Yeah, we should all line up along the Bosphorus Bridge and puff as hard as we can to shove this city in the direction of the West. If that doesn’t work, we’ll try the other way, see if we can veer to the East. It’s no good to be in between. International politics does not appreciate ambiguity.

AMMAN – Elif Shafak‘s The Bastard of Istanbul is one of the books that have made me question my position in the world. From the moment I started reading the book, showers of questions poured on me, drenching my feet with a water pool underneath. I could not walk out of this reading experience the same as I had entered it. The novel raises inescapable questions which are reinforced with the confusing net of relationships between the characters. It makes one swirl in an endless loop, only stopping at a different point each time.

Turkish-British writer, storyteller, essayist, academic, public speaker and women’s rights activist Elif Shafak. image courtesy of the author’s website

Set between Istanbul and Armenian diaspora in the United States, the plot mainly shifts among the lives of women, each fighting her own battles, trying to find herself an identity in a ‘modern’ world where traditions are collapsing.

The novel continuously builds binarisms which bump into each other like opposing magnets, but remain faithful to the same gravity after all!

The story begins with Zeliha, a Turkish woman who does all things possible so she would remain uncategorized. Her continuous opposition to traditions, especially when these come to men, made me wonder several times: ‘why is she so aggressive?’. It was not until later in the plot that I could empathize with her and understand her viewpoint. Without a past of suffering, she would not be who she has become. Yet, how much does the past matter now? Would there be a ‘present’ without it? This is a question that kept popping up in my head all through the novel, especially when I encountered Zeliha‘s daughter, Asya who claims to be a nihilist. If the present is all that matters, then how much should we give in to it before it becomes the past?

On the other hand, the Armenian adolescent Armanoush and before her, her grandmother Shushan, captivated my heart with their search for their cultural identity and a sense of ‘home’. Armanoush is torn between her American mother and her Armenian father whose family have always rejected her divorced mother as an ‘other’. She decides to go to Istanbul and search for her family’s history so she would know about her heritage and identity. Ironically, Armanoush‘s quest ends up uncovering facts about the past that makes it incredibly significant in creating distinctions between her nation and the Turks, yet simultaneously significant in creating bonds that draws them nearer.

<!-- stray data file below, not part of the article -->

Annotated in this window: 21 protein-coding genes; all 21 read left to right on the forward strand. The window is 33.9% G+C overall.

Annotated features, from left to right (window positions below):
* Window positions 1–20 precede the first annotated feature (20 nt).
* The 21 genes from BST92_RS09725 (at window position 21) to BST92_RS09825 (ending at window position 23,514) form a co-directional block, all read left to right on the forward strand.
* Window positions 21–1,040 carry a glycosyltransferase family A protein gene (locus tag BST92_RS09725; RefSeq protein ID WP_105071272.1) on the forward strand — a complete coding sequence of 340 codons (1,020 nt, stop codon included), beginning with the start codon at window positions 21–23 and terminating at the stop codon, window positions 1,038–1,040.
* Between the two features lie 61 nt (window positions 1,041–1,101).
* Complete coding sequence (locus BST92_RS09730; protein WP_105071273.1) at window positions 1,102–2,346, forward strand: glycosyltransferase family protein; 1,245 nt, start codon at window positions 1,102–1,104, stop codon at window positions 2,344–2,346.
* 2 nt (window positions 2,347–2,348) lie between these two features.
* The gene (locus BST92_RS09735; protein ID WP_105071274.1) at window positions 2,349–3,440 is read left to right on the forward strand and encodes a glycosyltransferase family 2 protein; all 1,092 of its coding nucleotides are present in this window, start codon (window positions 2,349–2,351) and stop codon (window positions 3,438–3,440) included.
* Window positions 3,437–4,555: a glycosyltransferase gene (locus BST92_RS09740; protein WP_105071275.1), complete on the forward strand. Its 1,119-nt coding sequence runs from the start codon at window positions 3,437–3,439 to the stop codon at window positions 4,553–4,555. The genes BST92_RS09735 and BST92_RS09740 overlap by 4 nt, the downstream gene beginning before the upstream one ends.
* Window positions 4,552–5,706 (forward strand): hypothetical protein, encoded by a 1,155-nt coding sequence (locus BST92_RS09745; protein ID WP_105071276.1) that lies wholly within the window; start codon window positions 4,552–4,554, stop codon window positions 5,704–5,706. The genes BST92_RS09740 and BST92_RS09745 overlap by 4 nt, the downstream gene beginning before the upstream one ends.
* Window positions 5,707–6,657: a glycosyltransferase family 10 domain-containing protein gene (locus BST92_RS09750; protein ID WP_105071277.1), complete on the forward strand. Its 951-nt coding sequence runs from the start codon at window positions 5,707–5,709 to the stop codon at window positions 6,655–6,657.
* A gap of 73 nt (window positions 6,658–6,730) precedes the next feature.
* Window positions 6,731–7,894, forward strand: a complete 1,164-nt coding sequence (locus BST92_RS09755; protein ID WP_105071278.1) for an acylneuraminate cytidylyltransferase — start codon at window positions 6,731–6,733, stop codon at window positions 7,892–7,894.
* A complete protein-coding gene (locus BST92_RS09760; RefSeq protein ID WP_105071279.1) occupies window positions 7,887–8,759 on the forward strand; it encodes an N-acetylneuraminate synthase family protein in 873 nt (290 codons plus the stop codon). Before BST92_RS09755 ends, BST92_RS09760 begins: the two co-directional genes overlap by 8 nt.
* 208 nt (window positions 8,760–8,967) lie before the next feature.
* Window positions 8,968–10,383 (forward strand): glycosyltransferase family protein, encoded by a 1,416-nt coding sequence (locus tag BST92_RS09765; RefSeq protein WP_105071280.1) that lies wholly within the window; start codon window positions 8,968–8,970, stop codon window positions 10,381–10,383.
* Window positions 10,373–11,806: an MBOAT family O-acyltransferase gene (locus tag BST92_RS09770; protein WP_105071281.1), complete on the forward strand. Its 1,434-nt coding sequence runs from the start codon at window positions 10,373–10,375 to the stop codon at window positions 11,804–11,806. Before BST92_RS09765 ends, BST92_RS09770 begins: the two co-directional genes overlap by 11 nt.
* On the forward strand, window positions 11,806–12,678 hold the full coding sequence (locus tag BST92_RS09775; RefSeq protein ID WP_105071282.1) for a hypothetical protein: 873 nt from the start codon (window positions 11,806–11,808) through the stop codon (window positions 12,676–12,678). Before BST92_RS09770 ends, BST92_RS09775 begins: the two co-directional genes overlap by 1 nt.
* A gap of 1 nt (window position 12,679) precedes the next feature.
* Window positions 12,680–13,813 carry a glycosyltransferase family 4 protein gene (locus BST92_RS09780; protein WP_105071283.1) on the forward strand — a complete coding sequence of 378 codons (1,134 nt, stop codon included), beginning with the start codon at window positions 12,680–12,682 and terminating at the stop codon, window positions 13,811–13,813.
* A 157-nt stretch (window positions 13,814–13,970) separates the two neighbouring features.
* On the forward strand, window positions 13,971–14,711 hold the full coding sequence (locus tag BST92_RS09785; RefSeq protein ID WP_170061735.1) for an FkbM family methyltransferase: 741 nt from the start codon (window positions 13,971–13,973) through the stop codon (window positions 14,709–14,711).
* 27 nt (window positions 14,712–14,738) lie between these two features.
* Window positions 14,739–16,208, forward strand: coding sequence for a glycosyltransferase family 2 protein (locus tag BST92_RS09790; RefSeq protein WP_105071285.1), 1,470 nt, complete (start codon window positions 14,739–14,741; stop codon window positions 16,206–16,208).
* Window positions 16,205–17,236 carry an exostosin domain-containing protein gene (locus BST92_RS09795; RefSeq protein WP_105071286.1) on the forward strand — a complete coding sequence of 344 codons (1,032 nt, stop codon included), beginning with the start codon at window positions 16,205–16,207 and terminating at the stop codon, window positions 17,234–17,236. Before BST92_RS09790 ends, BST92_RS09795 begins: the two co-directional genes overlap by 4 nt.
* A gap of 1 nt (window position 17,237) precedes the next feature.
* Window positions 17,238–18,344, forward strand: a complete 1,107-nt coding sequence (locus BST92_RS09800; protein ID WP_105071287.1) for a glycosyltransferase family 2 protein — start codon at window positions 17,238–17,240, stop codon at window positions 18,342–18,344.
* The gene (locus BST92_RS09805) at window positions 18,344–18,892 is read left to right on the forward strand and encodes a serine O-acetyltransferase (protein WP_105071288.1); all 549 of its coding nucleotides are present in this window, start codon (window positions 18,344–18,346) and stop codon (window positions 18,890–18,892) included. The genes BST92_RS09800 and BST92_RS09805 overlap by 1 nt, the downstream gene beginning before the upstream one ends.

The Bastard of Istanbul made me understand what it is to be an ‘other’ as it presents a multitude of ways in which one can be marginalized. Through this novel, I could walk in the feet of a single mother who suffers the abandonment of a patriarchal society and through the feet of a fatherless child who chooses nihilism as a way out. It made me empathize with criminals who have become so because of parental abuse and rough upbringings. I could even empathize with a racist family who has become so in reaction to a genocide which scattered the reminiscences of a nation across the globe. I could empathize with a victim of both war and diaspora who chose her cultural identity over her husband and son. I now know what it means to be a ‘bastard’.

Thanks to Elif Shafak, I can now imagine how it feels to lose the distinction between past and present and between cause and effect. Whether we admit it or not, the past’s power in creating and breaking us is inevitable. Unfortunately, in a rapidly changing world and among politicized cultures, we all become bastards in a way or another.

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Image courtesy indicated in captions.